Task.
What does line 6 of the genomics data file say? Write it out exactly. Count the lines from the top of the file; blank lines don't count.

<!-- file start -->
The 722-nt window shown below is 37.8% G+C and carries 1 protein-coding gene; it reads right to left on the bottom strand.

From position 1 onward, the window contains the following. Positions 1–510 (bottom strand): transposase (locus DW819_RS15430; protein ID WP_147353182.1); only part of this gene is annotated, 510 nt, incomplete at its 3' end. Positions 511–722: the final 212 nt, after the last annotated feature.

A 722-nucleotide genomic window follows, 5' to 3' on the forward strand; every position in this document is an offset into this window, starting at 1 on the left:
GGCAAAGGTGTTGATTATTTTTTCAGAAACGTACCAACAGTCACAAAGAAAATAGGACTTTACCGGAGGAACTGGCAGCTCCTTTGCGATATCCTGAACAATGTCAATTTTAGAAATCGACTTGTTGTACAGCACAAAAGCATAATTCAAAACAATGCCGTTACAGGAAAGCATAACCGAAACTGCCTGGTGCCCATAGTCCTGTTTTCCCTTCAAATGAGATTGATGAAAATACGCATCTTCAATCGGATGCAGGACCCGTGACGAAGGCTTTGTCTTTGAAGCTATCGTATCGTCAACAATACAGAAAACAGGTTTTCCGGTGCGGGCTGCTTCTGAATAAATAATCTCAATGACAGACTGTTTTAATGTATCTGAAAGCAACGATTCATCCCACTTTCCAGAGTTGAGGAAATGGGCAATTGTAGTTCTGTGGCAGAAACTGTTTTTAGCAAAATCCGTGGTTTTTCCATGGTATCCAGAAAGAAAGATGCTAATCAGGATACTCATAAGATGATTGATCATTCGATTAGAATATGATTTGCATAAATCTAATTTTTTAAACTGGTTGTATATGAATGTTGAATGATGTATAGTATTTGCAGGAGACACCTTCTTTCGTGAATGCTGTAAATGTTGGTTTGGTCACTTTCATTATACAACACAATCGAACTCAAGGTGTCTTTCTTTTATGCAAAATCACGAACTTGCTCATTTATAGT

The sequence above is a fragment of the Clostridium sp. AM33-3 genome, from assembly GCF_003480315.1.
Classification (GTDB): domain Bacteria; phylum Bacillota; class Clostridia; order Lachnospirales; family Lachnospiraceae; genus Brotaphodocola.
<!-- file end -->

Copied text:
Classification (GTDB): domain Bacteria; phylum Bacillota; class Clostridia; order Lachnospirales; family Lachnospiraceae; genus Brotaphodocola.